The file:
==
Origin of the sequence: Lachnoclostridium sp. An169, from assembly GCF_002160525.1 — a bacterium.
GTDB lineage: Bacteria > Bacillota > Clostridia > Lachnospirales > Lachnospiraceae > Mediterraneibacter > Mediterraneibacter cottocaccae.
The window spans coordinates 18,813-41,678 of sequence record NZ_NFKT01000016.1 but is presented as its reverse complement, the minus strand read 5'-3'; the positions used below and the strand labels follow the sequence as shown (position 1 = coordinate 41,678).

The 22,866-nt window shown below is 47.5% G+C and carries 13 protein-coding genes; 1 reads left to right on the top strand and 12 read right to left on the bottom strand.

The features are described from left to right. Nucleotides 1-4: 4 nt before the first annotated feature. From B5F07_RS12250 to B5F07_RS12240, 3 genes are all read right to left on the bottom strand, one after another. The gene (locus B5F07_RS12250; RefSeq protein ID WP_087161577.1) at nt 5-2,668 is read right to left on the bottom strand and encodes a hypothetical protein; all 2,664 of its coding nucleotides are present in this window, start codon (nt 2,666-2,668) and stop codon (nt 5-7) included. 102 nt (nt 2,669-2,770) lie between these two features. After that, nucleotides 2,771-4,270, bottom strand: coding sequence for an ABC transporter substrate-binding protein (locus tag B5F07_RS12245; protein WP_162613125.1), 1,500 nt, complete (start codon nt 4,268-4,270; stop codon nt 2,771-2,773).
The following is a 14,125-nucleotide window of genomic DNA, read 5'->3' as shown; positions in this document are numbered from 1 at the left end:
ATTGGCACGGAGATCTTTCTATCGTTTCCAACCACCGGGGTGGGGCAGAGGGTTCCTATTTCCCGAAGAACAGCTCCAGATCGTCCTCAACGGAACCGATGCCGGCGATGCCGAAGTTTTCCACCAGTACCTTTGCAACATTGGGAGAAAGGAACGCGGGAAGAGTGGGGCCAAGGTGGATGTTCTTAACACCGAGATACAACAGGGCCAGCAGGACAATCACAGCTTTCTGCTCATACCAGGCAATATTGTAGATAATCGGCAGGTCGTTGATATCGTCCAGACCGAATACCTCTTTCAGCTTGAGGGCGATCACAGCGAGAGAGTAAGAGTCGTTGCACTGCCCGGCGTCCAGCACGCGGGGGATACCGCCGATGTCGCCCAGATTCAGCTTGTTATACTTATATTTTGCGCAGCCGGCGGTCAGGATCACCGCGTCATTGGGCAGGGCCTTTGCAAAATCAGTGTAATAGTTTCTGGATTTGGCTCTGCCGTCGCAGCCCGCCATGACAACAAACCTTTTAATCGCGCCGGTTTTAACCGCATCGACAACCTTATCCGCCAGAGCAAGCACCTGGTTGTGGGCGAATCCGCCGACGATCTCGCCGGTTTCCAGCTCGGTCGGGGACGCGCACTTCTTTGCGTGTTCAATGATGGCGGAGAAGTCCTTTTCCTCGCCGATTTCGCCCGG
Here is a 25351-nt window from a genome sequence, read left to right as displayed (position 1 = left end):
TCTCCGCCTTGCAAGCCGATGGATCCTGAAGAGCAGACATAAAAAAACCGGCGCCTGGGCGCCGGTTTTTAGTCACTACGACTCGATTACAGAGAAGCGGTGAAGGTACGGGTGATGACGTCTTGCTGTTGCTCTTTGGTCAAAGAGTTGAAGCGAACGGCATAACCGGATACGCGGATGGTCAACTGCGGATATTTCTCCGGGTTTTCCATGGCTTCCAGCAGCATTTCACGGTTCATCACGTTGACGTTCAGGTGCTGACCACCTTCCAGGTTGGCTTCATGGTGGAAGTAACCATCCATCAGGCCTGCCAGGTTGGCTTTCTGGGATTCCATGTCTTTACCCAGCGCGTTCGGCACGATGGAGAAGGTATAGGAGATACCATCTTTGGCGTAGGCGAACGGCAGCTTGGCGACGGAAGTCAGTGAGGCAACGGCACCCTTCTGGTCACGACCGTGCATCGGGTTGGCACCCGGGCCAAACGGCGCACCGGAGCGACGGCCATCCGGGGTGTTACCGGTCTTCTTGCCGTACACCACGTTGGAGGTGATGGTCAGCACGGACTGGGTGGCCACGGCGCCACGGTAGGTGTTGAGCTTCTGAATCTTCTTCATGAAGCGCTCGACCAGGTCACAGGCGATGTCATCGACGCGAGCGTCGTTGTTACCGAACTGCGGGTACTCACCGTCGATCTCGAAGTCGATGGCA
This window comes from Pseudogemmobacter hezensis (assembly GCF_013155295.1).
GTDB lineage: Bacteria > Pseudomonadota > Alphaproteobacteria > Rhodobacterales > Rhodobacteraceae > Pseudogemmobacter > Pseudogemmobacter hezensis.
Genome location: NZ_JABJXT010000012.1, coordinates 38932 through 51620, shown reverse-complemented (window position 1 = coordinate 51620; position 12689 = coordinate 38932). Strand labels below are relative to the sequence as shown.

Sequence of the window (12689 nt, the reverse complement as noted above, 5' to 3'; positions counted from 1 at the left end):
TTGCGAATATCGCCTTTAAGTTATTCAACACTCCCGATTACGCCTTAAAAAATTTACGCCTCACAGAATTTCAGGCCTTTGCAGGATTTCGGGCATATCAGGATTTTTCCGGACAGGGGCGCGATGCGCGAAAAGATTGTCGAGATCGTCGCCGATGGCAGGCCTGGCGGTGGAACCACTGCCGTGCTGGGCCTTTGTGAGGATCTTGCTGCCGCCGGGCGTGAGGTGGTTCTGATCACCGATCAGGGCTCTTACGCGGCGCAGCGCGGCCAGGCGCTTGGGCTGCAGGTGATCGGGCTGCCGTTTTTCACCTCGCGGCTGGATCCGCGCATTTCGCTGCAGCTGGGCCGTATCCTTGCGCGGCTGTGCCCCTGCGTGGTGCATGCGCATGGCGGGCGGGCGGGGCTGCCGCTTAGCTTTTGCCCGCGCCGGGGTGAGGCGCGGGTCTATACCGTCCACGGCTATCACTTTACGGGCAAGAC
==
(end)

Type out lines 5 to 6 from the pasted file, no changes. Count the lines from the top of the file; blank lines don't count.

The features are described from left to right. Nucleotides 1-4: 4 nt before the first annotated feature. From B5F07_RS12250 to B5F07_RS12240, 3 genes are all read right to left on the bottom strand, one after another. The gene (locus B5F07_RS12250; RefSeq protein ID WP_087161577.1) at nt 5-2,668 is read right to left on the bottom strand and encodes a hypothetical protein; all 2,664 of its coding nucleotides are present in this window, start codon (nt 2,666-2,668) and stop codon (nt 5-7) included. 102 nt (nt 2,669-2,770) lie between these two features. After that, nucleotides 2,771-4,270, bottom strand: coding sequence for an ABC transporter substrate-binding protein (locus tag B5F07_RS12245; protein WP_162613125.1), 1,500 nt, complete (start codon nt 4,268-4,270; stop codon nt 2,771-2,773).
The following is a 14,125-nucleotide window of genomic DNA, read 5'->3' as shown; positions in this document are numbered from 1 at the left end: